An erroneous line call meant her celebration was a little premature, but having pined her entire career for the elusive world No. 1 ranking, Ratchanok Intanon could afford to wait two more points.
With a primal scream, an index finger pointing high and a largely partisan crowd backing her, Ratchanok's coronation as the world's top shuttler was completed yesterday at the OUE Singapore Open.
Her 18-21, 21-11, 21-14 defeat of defending champion Sun Yu made Ratchanok the first women's singles player to win three titles in as many weeks. More significantly, it means the Thai will displace Spain's Carolina Marin as No. 1 when the weekly rankings are updated on Thursday.
With so much at stake, Ratchanok worked hard during the match at keeping her shots measured and her nerves under control, but her emotion in victory revealed how much the win meant.
"I always train until I cry," she said after the match, recalling the toil she has put in over the years.
"I cry because I'm tired. My coach wants (me to do something) but I cannot do, and cry, because it's pressure on myself."
While being No. 1 will bring pressures of its own, for now, it has only given Ratchanok greater belief ahead of the Olympic Games. She will carry the hopes of the kingdom in August when she pursues a first badminton Olympic medal for her country.
FOR KING AND COUNTRY
Today I did it. I feel proud of myself... I feel like I made Thailand people proud of me, my family, my club and those who accompany me in training.
RATCHANOK INTANON, after clinching the OUE Singapore Open title and with it the world No. 1 ranking as well.
Said the 2013 world champion: "Now I'm more confident for the Olympics. I want the gold for Thailand."
She maintained all week that her body was holding up fine from three straight weeks of competition - she won the India and Malaysia events in the fortnight before arriving in Singapore - but Ratchanok admitted that fatigue finally caught up with her yesterday.
From making some appalling service errors to sending several shots way out, the 21-year-old handed her opponent several easy points.
She said: "(Sun) kept playing long rallies. I felt like I cannot play this style, (so) I try to play with more speed. Today I made many mistakes, my opponent too, (but) I came back into the match earlier than her."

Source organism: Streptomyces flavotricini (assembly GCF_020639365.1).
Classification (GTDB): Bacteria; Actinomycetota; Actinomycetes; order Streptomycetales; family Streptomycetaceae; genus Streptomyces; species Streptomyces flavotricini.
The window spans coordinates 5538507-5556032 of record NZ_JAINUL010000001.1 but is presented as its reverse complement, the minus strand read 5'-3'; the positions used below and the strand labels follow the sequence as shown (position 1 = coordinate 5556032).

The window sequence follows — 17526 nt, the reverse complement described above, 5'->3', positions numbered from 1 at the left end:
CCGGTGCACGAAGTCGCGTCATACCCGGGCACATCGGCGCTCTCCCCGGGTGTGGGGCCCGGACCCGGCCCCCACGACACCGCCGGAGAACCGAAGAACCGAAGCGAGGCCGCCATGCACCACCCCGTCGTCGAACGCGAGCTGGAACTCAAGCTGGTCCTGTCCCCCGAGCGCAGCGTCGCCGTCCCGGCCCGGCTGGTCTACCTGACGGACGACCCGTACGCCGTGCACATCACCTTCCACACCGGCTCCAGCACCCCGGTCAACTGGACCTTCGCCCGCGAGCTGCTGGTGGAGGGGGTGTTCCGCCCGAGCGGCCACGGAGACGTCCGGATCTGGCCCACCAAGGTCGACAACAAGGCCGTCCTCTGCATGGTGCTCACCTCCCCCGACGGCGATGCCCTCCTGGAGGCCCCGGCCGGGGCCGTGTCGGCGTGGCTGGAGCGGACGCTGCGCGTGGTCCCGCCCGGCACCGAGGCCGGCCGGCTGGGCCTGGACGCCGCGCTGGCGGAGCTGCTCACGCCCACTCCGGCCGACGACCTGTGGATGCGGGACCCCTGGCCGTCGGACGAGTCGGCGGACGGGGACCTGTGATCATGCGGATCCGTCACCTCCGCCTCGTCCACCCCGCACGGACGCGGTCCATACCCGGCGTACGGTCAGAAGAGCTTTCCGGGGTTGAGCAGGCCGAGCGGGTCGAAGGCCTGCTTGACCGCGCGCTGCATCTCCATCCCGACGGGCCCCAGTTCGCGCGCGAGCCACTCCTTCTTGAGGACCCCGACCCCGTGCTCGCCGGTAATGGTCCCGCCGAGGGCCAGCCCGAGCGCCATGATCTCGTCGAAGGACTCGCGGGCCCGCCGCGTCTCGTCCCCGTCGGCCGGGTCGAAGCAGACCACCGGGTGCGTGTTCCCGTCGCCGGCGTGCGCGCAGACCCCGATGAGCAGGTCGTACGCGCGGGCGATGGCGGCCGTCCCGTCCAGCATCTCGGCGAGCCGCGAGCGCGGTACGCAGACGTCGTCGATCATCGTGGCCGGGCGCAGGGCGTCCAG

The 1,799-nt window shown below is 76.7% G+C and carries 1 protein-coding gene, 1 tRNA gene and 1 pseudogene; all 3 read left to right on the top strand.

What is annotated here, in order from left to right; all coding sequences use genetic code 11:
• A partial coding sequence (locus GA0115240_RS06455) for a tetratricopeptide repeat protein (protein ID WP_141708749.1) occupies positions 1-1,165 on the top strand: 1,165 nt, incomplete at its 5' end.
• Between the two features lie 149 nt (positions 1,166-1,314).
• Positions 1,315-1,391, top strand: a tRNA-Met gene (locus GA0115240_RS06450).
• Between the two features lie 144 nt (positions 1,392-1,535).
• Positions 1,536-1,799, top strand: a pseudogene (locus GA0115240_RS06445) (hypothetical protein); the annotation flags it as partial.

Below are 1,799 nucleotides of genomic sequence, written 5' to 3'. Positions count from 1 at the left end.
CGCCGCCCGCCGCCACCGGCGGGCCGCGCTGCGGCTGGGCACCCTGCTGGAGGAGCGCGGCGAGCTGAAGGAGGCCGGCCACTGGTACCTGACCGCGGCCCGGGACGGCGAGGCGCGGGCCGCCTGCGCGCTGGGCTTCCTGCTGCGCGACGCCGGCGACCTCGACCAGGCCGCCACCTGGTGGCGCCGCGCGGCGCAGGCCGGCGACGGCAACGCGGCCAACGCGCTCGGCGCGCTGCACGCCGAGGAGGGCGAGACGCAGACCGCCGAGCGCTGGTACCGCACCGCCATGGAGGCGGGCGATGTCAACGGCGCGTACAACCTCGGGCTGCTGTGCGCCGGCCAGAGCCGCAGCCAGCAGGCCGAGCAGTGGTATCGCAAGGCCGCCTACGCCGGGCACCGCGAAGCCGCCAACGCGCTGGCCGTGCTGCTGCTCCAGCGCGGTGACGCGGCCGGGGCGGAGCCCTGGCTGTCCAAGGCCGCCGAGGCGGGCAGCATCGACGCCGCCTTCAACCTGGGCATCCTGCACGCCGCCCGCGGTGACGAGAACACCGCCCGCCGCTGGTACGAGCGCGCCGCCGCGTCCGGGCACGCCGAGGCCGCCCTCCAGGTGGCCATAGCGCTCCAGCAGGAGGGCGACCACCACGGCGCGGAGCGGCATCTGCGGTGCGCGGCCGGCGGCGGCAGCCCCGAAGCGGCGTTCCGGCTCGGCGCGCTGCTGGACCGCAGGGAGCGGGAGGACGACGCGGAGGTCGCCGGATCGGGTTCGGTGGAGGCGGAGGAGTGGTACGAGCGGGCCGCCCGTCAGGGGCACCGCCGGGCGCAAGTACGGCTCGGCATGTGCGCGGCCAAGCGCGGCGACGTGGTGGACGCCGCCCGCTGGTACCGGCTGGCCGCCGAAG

Indeed, composure started to desert Sun as the match progressed, especially in the latter half of the second game when the Chinese world No. 14 was shown a yellow card for misconduct.
Said Sun: "I wasn't trying to waste time. I was leading at that point so psychologically, the chair umpire's decision did affect me a little.
"Ratchanok started to play better and I got flustered and ended up making mistakes."
The Liaoning native, though, was gutsy enough to challenge a line call even when 12-20 down in the rubber, staring defeat in the eye, and with Ratchanok and the crowd already celebrating.
It led to two more points for the Chinese, but only delayed the inevitable.
Said Ratchanok: "Today I did it. I feel proud of myself... I feel like I made Thailand people proud of me, my family, my club and those who accompany me in training."
Before yesterday's final, a new cover photo of Ratchanok was uploaded onto her official Facebook page. It contained a quote from the shuttler: "Now I feel I can be No. 1."
Now she is.
Sony Dwi Kuncoro (Ina) bt Son Wan Ho (Kor) 21-16, 13-21, 21-14
Ratchanok Intanon (Tha) bt Sun Yu (Chn) 18-21, 21-11, 21-14
Fu Haifeng/Zhang Nan (Chn) bt Takeshi Kamura/Keigo Sonoda 21-11, 22-20
Nitya Krishinda Maheswari/Greysia Polii (Ina) bt Misaki Matsutomo/ Ayaka Takahashi (Jpn) walkover
Ko Sung Hyun/Kim Ha Na (Kor) bt Xu Chen/Ma Jin (Chn) 21-17 21-14